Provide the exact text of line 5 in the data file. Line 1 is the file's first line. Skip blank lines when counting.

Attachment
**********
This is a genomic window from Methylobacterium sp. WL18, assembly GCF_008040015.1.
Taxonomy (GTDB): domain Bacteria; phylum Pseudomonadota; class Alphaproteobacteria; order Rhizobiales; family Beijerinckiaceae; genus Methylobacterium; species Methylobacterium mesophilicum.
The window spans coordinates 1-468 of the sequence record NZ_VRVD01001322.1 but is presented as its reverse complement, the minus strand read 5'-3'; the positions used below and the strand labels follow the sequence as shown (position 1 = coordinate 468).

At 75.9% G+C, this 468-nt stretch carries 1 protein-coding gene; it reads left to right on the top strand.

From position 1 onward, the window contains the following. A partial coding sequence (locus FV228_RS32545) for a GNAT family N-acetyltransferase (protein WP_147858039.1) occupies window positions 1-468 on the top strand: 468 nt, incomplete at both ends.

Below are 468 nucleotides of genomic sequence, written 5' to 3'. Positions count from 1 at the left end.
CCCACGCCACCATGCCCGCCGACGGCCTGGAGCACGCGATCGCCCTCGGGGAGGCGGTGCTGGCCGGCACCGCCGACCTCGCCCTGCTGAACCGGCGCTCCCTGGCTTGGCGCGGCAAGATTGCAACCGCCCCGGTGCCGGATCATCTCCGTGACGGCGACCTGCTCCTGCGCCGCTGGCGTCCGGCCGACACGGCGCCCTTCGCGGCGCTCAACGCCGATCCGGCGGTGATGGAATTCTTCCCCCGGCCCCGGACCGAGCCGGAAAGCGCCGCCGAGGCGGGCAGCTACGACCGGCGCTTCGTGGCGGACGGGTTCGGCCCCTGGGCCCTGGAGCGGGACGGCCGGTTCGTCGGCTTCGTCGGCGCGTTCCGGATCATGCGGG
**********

From position 1 onward, the window contains the following. A partial coding sequence (locus FV228_RS32545) for a GNAT family N-acetyltransferase (protein WP_147858039.1) occupies window positions 1-468 on the top strand: 468 nt, incomplete at both ends.